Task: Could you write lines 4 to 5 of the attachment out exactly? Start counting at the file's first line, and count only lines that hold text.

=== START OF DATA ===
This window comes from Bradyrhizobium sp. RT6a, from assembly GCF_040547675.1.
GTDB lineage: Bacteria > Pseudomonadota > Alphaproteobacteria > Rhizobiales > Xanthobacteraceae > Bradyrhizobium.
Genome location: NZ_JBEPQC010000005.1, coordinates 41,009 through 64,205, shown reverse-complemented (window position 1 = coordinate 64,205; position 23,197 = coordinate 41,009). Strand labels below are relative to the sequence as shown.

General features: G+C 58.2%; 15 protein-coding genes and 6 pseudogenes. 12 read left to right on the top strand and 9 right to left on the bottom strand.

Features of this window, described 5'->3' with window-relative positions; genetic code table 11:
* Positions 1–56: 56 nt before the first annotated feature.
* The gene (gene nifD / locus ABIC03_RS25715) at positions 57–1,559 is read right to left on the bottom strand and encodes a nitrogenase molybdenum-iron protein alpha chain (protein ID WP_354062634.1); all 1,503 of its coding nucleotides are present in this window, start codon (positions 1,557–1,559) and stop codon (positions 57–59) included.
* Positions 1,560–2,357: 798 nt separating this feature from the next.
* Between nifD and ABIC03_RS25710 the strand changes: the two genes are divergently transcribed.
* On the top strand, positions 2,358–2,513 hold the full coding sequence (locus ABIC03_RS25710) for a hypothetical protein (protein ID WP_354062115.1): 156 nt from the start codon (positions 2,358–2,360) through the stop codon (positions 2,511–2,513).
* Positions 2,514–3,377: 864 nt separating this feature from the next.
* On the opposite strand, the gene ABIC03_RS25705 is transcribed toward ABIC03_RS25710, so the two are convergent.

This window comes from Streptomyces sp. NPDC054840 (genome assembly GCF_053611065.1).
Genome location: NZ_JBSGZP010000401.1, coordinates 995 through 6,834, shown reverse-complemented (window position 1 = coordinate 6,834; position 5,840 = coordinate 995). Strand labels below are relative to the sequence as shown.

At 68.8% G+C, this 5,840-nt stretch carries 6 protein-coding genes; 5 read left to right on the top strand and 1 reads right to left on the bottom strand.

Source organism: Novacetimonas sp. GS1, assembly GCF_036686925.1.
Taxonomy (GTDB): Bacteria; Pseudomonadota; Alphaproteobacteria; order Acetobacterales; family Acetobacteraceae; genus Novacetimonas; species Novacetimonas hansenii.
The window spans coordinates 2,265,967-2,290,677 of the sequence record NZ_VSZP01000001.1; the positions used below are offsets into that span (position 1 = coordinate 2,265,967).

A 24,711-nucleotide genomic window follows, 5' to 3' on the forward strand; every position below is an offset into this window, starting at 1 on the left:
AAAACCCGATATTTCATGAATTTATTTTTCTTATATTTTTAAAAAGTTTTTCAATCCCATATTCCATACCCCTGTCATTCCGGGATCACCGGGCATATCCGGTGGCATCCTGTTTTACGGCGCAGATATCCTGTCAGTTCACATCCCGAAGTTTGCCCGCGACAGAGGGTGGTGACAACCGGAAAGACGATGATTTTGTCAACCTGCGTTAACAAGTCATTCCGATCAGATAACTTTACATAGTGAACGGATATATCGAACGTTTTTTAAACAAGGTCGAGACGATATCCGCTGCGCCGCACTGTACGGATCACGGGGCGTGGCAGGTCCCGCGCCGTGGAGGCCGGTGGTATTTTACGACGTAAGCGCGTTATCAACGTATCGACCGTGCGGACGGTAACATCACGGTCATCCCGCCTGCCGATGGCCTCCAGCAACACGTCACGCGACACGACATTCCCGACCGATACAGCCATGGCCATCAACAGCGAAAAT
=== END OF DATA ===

General features: G+C 58.2%; 15 protein-coding genes and 6 pseudogenes. 12 read left to right on the top strand and 9 right to left on the bottom strand.

Features of this window, described 5'->3' with window-relative positions; genetic code table 11: